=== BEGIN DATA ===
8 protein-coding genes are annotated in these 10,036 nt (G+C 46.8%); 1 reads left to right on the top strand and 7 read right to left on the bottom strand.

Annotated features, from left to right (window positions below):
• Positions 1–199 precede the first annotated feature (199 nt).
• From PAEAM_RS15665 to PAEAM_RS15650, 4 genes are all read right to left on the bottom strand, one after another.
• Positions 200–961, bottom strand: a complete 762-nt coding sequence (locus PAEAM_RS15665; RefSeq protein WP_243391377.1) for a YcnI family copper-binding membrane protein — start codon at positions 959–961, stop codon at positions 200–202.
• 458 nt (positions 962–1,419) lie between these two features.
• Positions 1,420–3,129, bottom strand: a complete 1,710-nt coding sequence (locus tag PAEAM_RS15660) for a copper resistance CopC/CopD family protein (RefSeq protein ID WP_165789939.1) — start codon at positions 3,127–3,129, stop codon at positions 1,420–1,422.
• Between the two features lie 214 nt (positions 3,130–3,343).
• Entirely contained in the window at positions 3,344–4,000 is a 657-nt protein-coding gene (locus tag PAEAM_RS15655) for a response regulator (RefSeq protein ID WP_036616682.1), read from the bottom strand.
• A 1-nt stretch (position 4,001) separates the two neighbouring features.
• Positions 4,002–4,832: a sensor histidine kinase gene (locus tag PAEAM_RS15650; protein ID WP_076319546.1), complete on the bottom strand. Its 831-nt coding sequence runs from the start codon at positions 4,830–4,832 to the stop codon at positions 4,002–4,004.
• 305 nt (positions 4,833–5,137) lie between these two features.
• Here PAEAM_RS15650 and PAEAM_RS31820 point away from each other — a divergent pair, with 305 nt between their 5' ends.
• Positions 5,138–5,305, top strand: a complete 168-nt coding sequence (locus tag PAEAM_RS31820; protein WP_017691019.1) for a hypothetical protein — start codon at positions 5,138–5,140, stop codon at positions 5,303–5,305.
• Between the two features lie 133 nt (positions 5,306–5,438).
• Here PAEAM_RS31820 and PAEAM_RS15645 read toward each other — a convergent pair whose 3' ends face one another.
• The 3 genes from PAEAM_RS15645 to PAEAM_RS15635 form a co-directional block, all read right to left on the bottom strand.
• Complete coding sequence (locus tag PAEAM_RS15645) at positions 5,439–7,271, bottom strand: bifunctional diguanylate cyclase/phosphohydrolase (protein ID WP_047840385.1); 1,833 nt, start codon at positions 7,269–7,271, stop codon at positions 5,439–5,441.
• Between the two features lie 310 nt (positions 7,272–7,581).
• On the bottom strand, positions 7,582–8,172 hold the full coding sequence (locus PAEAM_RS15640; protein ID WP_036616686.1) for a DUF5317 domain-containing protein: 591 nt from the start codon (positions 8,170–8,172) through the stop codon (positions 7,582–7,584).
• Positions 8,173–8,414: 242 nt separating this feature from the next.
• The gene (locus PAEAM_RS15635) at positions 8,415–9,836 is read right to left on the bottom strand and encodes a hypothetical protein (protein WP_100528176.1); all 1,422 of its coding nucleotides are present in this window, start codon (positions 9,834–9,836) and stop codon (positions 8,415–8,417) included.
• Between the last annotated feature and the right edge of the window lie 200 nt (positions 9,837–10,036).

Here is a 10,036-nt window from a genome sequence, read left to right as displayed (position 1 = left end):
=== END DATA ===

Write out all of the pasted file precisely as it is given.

8 protein-coding genes are annotated in these 10,036 nt (G+C 46.8%); 1 reads left to right on the top strand and 7 read right to left on the bottom strand.

Annotated features, from left to right (window positions below):
• Positions 1–199 precede the first annotated feature (199 nt).
• From PAEAM_RS15665 to PAEAM_RS15650, 4 genes are all read right to left on the bottom strand, one after another.
• Positions 200–961, bottom strand: a complete 762-nt coding sequence (locus PAEAM_RS15665; RefSeq protein WP_243391377.1) for a YcnI family copper-binding membrane protein — start codon at positions 959–961, stop codon at positions 200–202.
• 458 nt (positions 962–1,419) lie between these two features.
• Positions 1,420–3,129, bottom strand: a complete 1,710-nt coding sequence (locus tag PAEAM_RS15660) for a copper resistance CopC/CopD family protein (RefSeq protein ID WP_165789939.1) — start codon at positions 3,127–3,129, stop codon at positions 1,420–1,422.
• Between the two features lie 214 nt (positions 3,130–3,343).
• Entirely contained in the window at positions 3,344–4,000 is a 657-nt protein-coding gene (locus tag PAEAM_RS15655) for a response regulator (RefSeq protein ID WP_036616682.1), read from the bottom strand.
• A 1-nt stretch (position 4,001) separates the two neighbouring features.
• Positions 4,002–4,832: a sensor histidine kinase gene (locus tag PAEAM_RS15650; protein ID WP_076319546.1), complete on the bottom strand. Its 831-nt coding sequence runs from the start codon at positions 4,830–4,832 to the stop codon at positions 4,002–4,004.
• 305 nt (positions 4,833–5,137) lie between these two features.
• Here PAEAM_RS15650 and PAEAM_RS31820 point away from each other — a divergent pair, with 305 nt between their 5' ends.
• Positions 5,138–5,305, top strand: a complete 168-nt coding sequence (locus tag PAEAM_RS31820; protein WP_017691019.1) for a hypothetical protein — start codon at positions 5,138–5,140, stop codon at positions 5,303–5,305.
• Between the two features lie 133 nt (positions 5,306–5,438).
• Here PAEAM_RS31820 and PAEAM_RS15645 read toward each other — a convergent pair whose 3' ends face one another.
• The 3 genes from PAEAM_RS15645 to PAEAM_RS15635 form a co-directional block, all read right to left on the bottom strand.
• Complete coding sequence (locus tag PAEAM_RS15645) at positions 5,439–7,271, bottom strand: bifunctional diguanylate cyclase/phosphohydrolase (protein ID WP_047840385.1); 1,833 nt, start codon at positions 7,269–7,271, stop codon at positions 5,439–5,441.
• Between the two features lie 310 nt (positions 7,272–7,581).
• On the bottom strand, positions 7,582–8,172 hold the full coding sequence (locus PAEAM_RS15640; protein ID WP_036616686.1) for a DUF5317 domain-containing protein: 591 nt from the start codon (positions 8,170–8,172) through the stop codon (positions 7,582–7,584).
• Positions 8,173–8,414: 242 nt separating this feature from the next.
• The gene (locus PAEAM_RS15635) at positions 8,415–9,836 is read right to left on the bottom strand and encodes a hypothetical protein (protein WP_100528176.1); all 1,422 of its coding nucleotides are present in this window, start codon (positions 9,834–9,836) and stop codon (positions 8,415–8,417) included.
• Between the last annotated feature and the right edge of the window lie 200 nt (positions 9,837–10,036).

Here is a 10,036-nt window from a genome sequence, read left to right as displayed (position 1 = left end):